Subsidizing Discrimination Through Recognition: Associational Rights in Public Colleges and the Right to Exclude
41 Pages Posted: 29 Jul 2012
Date Written: June 15, 2011
Must a public school subsidize a student club that discriminates on the basis of race, sex, or other protected status? In Christian Legal Society v. Martinez, the Supreme Court was faced with this question - but the justices passed the buck. They dodged the real issue - whether to uphold a university's policy against extending school resources to clubs discriminating on the basis of sex, race, and sexual orientation. Instead of deciding whether such a policy unconstitutionally discriminates on the basis of content or viewpoint, the Court covered its eyes, pretending that the university's policy instead mandated that clubs accept "all comers." As Justice Scalia noted in his dissent, this was not the policy at issue, and the court missed an opportunity to clarify what we intuitively know: That a public university has a right, if not a duty, to refuse to recognize clubs that discriminate on the basis of race, sex, or other protected status. This article highlights a circuit split on this very issue that predates CLS v. Martinez and remains unresolved today, due to the Supreme Court's reluctance to engage the issues before it. A public university has no obligation to subsidize discrimination, and in fact has an affirmative duty to avoid it.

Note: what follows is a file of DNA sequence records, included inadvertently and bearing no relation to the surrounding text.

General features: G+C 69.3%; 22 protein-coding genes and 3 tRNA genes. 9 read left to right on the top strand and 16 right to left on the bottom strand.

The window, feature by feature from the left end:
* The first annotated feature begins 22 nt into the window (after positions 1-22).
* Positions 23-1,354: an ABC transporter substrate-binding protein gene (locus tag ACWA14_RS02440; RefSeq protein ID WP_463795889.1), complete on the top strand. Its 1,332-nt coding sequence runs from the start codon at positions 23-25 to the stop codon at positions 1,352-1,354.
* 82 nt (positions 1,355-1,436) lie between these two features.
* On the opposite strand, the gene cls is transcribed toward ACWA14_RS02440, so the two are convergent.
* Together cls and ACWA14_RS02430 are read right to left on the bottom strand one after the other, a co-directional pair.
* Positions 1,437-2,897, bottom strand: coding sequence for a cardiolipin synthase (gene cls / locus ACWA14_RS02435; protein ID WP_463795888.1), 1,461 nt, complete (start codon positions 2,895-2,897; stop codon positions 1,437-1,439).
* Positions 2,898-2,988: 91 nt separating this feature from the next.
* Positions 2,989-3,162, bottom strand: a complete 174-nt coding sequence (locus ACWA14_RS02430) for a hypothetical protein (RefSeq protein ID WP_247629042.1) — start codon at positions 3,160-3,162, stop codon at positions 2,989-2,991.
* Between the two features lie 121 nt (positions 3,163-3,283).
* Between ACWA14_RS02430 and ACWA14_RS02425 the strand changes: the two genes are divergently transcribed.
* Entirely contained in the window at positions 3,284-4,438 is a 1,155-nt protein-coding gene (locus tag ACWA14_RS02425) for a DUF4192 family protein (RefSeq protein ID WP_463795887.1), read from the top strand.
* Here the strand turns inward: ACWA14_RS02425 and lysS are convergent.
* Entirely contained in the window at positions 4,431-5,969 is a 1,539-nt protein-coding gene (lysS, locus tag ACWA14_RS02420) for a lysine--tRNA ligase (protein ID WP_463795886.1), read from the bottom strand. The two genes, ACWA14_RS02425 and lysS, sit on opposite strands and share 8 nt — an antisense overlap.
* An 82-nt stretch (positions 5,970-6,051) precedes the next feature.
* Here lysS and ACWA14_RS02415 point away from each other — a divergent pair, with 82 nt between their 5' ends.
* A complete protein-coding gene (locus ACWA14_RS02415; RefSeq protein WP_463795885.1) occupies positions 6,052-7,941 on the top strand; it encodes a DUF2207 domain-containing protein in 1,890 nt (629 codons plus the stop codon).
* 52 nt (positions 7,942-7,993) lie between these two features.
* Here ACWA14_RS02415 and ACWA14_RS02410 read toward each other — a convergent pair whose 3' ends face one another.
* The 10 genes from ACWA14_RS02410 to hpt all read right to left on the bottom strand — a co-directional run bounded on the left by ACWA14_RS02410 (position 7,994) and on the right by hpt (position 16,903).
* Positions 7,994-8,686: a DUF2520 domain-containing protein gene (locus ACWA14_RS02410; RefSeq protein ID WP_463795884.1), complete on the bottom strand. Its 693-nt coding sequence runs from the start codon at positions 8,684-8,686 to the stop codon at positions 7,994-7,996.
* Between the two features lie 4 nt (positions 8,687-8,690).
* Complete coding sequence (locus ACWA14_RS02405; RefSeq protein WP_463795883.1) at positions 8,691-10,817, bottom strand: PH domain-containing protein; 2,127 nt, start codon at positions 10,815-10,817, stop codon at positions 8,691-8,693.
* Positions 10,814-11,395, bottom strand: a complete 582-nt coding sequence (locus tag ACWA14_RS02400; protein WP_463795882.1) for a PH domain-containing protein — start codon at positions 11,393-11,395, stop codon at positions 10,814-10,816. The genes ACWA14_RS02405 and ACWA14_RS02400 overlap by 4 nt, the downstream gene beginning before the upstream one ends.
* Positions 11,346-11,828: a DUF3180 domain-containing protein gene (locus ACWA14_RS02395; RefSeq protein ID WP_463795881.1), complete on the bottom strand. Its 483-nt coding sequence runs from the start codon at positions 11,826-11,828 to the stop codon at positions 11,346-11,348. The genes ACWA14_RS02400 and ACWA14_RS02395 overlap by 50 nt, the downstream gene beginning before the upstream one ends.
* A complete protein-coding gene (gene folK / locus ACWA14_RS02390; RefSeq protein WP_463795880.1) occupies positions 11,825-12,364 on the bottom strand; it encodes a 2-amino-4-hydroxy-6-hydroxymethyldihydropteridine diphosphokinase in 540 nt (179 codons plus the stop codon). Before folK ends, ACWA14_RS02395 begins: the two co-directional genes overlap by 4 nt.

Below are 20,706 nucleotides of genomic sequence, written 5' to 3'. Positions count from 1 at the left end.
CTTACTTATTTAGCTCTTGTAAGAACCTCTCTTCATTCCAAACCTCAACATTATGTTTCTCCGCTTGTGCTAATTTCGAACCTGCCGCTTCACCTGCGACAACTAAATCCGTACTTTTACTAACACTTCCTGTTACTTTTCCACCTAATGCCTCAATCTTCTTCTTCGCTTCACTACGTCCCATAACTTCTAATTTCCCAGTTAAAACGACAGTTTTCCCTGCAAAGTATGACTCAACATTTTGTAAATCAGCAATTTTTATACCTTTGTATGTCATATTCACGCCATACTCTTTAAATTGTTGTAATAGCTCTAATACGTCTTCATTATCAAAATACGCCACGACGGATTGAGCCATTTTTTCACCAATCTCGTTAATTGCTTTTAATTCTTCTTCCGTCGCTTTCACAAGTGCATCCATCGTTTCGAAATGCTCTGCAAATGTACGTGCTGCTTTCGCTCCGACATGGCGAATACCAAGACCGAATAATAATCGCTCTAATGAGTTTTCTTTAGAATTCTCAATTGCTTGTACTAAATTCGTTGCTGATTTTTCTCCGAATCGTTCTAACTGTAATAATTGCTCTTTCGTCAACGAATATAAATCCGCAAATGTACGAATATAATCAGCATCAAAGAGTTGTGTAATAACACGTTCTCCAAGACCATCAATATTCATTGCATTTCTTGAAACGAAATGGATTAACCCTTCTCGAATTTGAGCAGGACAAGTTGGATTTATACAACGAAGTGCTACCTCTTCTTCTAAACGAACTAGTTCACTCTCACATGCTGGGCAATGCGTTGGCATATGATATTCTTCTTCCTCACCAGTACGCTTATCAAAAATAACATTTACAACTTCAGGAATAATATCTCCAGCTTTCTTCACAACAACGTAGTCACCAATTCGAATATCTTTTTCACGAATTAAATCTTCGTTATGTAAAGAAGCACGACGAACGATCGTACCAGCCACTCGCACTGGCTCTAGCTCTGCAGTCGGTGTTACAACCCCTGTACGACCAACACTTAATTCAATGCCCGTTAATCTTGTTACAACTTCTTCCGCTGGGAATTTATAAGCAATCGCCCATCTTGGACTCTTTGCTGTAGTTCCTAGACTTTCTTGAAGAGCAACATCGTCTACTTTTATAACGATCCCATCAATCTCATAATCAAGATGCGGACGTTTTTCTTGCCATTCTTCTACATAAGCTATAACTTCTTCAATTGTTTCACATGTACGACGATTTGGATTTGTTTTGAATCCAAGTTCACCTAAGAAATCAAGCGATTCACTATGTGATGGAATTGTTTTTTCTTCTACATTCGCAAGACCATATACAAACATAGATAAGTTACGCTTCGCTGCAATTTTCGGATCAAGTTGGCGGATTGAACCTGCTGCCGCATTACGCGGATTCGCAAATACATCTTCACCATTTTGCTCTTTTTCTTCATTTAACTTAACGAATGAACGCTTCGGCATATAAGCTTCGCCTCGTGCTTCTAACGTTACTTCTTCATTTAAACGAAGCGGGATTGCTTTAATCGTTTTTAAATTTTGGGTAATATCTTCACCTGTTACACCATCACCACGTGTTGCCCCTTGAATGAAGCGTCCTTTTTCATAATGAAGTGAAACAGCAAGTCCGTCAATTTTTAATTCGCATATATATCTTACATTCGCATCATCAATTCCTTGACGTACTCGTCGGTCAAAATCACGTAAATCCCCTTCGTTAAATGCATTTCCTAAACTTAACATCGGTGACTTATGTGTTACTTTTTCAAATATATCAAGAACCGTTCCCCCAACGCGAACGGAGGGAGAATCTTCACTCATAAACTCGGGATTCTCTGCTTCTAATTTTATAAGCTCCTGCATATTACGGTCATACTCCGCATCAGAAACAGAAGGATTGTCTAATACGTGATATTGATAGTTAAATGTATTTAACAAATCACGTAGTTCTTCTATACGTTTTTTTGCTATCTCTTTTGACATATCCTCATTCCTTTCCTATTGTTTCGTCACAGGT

Keywords: first amendment, free speech, freedom of association, Hastings, Christian Legal Society, discrimination, public university, subsidized
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